Tears and Tears

Tears and Tears.  Words that sound the same, but mean very different things.  Tears (torn) and Tears (crying).  For me, there is a huge correlation between these two homophones.

When you have a baby vaginally, there is a risk that you will tear.  Recently, I came across a website that shows diagrams of vaginal tears in childbirth.  This slide show is an essential viewing point for anyone who wishes to understand visually the physical trauma of a tear.  Feel free to view here: http://www.mayoclinic.com/health/vaginal-tears/PR00143

Although vaginal tears are common during vaginal birth, the severity of the tear and the “how to” of the repair differ.  In her blog, Dr. Amy-The Skeptical OB, Dr. Amy Tuteur talks about the ability to midwives to repair tears during vaginal birth. You can read her take on tearing here http://skepticalob.blogspot.com/2012/02/vaginal-tears.html.

As a recipient of a third degree tear in a hospital setting, I am curious about the ability of my doctor to repair my tear during my forceps assisted vaginal birth.  According to the mayo clinic slide show, the repair for my tear should have been a bit more extensive and done with a little more care.  Maybe it should have even been done in an operating room rather than at the foot of my delivery bed.  http://www.mayoclinic.com/health/vaginal-tears/PR00143&slide=4

Tears often follow tearing.  For me, the physical pain of the initial tear as well as the physical and emotional consequences that follow such a trauma created lots of tears.  It is my hope that midwives and doctors understand the long-term ramifications of diagnosing and repairing a tear correctly.  My tear was not repaired correctly, nor was I given the postpartum support necessary for the tear I sustained.  Luckily, I managed, on my own, to get to a rectal surgeon, and ultimately, to Interstim, to treat the incontinence issues that began with my tear.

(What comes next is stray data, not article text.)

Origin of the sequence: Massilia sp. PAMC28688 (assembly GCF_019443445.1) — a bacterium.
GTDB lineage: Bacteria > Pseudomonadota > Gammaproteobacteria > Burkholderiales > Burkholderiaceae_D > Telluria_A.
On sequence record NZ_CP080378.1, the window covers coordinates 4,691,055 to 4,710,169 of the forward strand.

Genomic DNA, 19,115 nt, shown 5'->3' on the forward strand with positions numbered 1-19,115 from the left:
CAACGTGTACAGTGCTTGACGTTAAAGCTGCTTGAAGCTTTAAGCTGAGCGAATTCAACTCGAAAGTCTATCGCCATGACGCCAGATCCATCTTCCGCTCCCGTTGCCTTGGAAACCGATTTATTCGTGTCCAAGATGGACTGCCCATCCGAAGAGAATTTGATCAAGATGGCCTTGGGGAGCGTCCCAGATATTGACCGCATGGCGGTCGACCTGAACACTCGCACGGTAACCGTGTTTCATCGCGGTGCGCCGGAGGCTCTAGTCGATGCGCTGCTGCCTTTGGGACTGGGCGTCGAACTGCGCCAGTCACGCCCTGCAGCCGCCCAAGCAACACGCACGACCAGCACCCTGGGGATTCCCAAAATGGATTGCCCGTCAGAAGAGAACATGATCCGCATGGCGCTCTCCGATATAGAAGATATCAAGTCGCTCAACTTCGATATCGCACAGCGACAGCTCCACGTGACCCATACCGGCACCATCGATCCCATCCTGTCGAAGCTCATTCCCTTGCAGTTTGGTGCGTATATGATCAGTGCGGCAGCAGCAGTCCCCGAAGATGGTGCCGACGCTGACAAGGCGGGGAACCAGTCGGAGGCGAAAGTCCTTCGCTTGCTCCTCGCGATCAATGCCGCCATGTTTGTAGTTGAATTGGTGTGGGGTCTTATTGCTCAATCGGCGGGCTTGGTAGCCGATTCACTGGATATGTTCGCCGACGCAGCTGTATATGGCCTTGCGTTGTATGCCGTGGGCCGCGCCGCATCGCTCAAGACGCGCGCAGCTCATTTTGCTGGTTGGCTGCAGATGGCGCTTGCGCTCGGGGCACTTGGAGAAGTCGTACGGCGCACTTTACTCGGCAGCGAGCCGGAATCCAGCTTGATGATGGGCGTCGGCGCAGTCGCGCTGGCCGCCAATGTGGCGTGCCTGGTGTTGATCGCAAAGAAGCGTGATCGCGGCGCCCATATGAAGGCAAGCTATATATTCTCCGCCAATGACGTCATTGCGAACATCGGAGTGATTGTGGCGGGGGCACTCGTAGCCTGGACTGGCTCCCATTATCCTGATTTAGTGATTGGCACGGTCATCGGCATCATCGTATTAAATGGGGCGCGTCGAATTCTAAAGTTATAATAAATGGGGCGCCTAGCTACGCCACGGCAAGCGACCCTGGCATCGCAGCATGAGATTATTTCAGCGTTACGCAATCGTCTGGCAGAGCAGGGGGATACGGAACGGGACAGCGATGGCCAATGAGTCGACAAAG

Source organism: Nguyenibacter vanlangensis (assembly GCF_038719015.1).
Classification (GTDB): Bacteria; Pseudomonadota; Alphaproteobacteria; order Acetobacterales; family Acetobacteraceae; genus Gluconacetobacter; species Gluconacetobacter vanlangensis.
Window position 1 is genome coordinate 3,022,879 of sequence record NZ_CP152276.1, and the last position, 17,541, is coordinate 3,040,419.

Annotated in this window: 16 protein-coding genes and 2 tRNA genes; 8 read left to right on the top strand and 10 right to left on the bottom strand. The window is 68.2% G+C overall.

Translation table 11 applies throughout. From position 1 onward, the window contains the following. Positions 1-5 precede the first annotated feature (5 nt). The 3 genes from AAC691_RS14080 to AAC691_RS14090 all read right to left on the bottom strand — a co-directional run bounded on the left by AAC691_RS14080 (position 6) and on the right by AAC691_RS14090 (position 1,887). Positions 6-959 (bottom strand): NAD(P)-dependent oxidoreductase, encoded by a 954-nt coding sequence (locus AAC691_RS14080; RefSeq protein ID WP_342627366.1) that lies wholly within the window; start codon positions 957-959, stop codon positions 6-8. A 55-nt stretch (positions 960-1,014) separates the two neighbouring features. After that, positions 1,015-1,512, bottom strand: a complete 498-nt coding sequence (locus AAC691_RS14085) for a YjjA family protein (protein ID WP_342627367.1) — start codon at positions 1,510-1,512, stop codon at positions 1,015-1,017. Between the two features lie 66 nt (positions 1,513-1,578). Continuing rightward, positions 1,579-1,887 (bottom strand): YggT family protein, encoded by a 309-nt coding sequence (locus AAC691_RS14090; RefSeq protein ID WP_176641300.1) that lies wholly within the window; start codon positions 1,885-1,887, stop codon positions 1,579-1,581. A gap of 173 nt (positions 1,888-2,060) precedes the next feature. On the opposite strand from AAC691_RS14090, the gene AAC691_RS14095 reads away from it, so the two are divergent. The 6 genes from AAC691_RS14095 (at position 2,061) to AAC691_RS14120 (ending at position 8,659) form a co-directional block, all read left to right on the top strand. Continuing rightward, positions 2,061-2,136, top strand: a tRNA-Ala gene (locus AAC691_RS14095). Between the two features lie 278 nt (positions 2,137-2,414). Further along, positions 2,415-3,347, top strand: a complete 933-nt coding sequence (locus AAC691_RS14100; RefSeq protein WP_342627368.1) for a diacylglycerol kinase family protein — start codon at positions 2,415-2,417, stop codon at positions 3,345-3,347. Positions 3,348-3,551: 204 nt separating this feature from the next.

Thanks for reading,

Lauren

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2 Comments »

  1. Meg Said:

    Hey Lauren, I also had a bad tear, 2nd degree (nearly 3rd, they had to call in concultant to check me). I found I was treated as if I should be running around. Nurses grudgingly helped saying “you’ll have to do it yourself at home”.(Subtext: you lazy bi**h) There was the assumption that as I had a vaginal birth, by asking for help to move around I was just being lazy.the nurses after the first night just started ignoring my buzzer and I was left totally alone, they would not let my husband stay. It was a huge contrast to the care I’d seen friend with emerg. ceasars get in the same hospital.I think this isolation and neglect is a huge part of my trauma.

    • peace4lauren Said:

      Hi Meg- First of all-sorry about the tear…it’s definitely not an optimal outcome from a vaginal birth. Secondly-I am sorry about the neglect you felt. I too, felt that there was not enough understanding after the tear of the complicated healing process, both physical and emotional. There DOES seem to be some sort of disconnect to how women are treated in recovery after a c-section and a vaginal birth. Wounds are wounds-no matter how you got them, and need to be treated as such. Thanks for your comment.-Lauren


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